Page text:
- Gather information — Teachers are careful not to make assumptions or takes sides. We ask open-ended questions to help children describe what happened in their own words.
- Restate the problem — Using the information provided by the children, the teacher restates the problem, using clear and simple terms and, if necessary, rephrasing hurtful words.
- Ask for ideas for solutions and choose one together — Teachers encourage children to suggest solutions, helping to put them in practical and concrete terms. We accept their ideas, rather than impose our own, thus giving children the satisfaction of having solved the problem.
- Give follow-up support as needed — Teachers help children begin to carry out their solution, making sure that no one remains upset. If necessary, we repeat one or more steps until all the children return to their play.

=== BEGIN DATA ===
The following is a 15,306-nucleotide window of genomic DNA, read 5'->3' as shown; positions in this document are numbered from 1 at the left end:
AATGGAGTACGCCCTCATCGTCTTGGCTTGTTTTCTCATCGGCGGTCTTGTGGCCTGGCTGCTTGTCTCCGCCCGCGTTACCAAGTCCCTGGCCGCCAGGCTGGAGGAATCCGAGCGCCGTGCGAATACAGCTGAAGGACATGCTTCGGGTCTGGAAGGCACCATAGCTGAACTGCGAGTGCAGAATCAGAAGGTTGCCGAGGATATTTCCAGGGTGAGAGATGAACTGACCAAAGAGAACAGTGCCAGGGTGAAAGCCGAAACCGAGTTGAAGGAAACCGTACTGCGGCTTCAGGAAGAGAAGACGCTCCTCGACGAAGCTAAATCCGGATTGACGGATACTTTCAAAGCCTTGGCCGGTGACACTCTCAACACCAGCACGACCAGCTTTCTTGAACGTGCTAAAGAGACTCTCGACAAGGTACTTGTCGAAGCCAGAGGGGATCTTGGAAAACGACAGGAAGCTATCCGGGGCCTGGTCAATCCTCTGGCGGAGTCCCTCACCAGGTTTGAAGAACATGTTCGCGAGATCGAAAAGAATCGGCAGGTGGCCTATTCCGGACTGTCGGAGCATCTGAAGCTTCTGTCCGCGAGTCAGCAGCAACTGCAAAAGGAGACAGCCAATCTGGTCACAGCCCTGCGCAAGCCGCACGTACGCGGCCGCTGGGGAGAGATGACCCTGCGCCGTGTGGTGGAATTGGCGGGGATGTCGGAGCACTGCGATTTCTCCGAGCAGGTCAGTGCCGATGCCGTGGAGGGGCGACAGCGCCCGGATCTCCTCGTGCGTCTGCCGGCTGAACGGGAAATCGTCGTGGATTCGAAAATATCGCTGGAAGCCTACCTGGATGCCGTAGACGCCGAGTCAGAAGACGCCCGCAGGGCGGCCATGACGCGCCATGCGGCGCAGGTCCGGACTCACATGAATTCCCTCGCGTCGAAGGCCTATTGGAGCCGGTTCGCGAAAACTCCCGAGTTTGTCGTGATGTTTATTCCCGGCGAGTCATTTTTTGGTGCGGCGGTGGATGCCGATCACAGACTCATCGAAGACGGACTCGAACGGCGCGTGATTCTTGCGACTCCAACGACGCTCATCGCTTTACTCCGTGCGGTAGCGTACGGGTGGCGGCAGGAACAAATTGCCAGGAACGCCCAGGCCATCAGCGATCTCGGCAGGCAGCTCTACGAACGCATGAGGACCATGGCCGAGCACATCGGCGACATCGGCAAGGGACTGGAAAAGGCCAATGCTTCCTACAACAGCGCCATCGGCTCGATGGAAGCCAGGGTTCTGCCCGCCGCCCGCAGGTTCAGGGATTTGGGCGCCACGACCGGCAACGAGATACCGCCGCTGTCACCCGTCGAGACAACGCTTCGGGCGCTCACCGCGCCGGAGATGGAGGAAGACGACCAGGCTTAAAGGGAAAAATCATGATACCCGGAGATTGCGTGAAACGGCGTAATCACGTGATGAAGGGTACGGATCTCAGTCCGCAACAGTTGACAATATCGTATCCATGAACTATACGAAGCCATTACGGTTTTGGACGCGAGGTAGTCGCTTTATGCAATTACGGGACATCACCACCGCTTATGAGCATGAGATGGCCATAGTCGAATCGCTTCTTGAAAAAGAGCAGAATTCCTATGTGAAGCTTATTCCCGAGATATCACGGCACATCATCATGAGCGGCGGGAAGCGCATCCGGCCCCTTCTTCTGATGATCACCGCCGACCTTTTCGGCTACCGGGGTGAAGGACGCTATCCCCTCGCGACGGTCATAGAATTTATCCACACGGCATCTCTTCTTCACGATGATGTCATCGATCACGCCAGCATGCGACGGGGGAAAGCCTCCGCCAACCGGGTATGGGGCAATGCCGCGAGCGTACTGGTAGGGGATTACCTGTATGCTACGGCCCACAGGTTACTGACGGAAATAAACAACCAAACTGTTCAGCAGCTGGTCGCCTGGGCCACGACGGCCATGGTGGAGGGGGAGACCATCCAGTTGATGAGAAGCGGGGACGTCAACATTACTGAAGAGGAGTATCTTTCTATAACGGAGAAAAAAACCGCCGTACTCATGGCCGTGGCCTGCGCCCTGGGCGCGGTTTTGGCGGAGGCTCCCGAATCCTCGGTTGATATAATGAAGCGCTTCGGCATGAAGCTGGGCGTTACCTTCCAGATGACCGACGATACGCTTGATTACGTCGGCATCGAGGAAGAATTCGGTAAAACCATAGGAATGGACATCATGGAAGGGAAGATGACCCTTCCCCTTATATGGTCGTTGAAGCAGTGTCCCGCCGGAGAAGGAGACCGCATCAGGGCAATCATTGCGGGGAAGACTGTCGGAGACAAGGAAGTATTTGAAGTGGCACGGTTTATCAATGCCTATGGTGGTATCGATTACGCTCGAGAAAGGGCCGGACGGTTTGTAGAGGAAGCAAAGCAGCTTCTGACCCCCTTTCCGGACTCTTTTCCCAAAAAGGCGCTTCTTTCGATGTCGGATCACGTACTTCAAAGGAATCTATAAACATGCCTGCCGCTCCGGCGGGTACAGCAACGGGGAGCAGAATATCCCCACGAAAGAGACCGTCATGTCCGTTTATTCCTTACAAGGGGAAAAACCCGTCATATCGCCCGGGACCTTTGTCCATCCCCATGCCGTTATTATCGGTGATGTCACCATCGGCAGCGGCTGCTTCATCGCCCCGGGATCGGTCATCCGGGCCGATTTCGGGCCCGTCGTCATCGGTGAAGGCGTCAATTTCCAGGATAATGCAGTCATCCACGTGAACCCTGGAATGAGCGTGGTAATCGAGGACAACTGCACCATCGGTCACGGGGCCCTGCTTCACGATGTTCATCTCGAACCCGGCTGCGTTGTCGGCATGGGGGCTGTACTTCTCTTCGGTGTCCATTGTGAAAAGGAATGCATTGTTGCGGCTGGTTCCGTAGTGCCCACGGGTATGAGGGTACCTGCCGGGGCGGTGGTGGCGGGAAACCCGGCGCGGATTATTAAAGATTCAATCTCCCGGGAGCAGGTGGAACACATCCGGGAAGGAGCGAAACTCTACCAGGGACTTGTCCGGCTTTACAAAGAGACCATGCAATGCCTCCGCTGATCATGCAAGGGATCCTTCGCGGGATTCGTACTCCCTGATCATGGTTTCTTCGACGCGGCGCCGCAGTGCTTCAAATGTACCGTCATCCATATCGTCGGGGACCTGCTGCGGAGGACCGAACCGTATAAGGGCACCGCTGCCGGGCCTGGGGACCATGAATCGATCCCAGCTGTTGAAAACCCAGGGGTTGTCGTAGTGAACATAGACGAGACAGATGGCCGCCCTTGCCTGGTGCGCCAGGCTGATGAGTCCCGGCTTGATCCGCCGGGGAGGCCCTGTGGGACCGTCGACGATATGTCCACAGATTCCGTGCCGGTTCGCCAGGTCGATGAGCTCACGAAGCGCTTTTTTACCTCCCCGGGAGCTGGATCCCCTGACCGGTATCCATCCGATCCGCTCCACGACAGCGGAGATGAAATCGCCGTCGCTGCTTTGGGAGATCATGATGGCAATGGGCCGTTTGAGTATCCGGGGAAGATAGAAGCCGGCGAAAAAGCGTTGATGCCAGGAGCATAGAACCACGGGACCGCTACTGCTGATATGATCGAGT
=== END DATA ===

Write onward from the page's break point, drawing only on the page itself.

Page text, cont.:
At the Hannibal Children’s Center a variety of assessments are utilized.
- COR (Child Observation Record)
- ASQ (Ages and Stages Questionnaire)
- ASQ-SE (Ages and Stages Questionnaire/Social Emotional)
- ELSA (Early Literacy Skills Assessment)
- (Child Observation Record) is a computerized tool compiled of daily observations that are utilized for children ages 6 weeks through 6 years. The purpose is to monitor development of the key experiences in the High Scope Curriculum. Through this assessment we can identify each child’s individual interests and needs. As these notes are taken reports are created allowing our teaching team to track each child’s developmental progress, learning, and improve curriculum. We also share reports from COR during Parent Teacher Conferences that are held twice a year or at the parent’s request.